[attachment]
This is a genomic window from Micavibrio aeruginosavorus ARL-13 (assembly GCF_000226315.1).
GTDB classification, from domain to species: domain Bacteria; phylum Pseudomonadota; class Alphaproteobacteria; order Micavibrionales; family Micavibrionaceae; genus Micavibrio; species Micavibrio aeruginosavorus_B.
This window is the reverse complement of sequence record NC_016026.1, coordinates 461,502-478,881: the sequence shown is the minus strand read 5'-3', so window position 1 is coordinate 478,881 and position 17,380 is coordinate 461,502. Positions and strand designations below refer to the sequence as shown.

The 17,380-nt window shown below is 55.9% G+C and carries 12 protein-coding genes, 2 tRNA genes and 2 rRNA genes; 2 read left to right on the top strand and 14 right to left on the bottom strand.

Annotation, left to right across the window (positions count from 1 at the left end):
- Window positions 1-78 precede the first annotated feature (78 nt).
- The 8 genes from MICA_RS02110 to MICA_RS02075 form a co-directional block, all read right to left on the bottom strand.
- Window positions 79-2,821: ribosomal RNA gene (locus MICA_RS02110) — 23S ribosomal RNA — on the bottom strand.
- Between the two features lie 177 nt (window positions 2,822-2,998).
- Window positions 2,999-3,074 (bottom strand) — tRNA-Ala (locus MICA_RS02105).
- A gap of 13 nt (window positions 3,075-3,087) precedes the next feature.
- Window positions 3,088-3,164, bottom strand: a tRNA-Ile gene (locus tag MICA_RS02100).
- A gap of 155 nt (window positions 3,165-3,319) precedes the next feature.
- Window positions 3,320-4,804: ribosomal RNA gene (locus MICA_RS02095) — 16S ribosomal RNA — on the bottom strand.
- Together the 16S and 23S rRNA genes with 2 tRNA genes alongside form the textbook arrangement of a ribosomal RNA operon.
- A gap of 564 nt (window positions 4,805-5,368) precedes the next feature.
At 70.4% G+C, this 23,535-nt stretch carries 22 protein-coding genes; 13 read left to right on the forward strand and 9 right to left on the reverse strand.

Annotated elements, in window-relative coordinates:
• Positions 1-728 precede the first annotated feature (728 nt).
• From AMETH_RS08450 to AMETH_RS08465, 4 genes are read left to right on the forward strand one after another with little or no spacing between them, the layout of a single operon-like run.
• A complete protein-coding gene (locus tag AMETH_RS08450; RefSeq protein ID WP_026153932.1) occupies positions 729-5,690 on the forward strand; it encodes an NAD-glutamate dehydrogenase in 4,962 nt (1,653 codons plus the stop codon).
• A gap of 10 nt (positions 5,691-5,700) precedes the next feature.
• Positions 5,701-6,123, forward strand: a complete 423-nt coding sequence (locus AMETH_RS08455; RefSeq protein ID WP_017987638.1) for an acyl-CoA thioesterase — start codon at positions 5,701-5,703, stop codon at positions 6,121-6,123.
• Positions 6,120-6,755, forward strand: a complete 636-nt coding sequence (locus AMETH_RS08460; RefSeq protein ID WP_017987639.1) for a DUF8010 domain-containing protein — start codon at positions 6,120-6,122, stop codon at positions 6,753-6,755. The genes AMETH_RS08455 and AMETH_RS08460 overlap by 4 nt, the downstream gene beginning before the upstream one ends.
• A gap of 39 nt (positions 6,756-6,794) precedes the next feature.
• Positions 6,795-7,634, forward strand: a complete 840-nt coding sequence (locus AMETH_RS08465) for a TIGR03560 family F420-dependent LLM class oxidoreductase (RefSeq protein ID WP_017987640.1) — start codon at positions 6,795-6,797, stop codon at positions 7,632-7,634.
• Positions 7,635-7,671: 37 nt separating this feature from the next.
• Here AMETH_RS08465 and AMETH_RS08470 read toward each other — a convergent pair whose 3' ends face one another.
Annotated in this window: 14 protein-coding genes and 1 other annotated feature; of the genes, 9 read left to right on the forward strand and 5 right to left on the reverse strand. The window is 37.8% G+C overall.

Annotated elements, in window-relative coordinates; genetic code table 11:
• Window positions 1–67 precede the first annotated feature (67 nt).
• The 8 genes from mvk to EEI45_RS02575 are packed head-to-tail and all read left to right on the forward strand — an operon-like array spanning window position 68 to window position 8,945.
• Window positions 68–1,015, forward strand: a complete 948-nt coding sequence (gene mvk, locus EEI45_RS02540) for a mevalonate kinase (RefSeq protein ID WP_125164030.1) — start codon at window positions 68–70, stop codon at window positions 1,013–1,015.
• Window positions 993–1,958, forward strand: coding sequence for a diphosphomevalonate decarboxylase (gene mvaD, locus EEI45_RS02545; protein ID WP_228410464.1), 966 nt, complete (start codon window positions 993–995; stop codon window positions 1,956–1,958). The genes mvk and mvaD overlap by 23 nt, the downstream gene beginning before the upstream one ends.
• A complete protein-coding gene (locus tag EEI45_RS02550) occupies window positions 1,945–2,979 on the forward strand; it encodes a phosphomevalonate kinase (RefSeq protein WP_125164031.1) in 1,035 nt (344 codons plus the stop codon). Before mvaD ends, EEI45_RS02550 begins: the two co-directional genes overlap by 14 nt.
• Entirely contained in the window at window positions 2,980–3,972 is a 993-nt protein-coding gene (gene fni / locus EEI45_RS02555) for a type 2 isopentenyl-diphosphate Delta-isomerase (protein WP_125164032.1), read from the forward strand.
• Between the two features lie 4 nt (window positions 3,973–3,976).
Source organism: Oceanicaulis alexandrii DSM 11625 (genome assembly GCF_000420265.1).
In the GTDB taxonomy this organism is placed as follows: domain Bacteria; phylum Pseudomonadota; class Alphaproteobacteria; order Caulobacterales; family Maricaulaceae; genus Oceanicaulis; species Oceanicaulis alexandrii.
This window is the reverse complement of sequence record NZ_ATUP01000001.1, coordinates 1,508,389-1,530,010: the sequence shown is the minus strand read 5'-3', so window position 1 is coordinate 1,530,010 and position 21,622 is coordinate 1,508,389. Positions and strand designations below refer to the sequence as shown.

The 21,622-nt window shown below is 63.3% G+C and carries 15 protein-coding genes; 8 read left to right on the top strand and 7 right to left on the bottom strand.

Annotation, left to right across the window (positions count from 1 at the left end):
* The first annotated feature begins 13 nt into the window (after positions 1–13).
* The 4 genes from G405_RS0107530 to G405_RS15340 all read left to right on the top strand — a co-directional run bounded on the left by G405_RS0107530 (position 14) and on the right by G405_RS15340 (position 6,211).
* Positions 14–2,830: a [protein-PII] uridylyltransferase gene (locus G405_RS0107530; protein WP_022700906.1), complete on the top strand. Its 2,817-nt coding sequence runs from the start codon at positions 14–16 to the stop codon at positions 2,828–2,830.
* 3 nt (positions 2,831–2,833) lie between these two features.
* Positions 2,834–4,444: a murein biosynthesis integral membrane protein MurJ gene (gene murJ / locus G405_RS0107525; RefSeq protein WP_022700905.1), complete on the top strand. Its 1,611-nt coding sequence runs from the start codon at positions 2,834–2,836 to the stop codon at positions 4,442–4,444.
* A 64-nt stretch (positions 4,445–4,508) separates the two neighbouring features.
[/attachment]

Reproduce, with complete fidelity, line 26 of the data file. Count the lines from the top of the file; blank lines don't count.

• Positions 6,795-7,634, forward strand: a complete 840-nt coding sequence (locus AMETH_RS08465) for a TIGR03560 family F420-dependent LLM class oxidoreductase (RefSeq protein ID WP_017987640.1) — start codon at positions 6,795-6,797, stop codon at positions 7,632-7,634.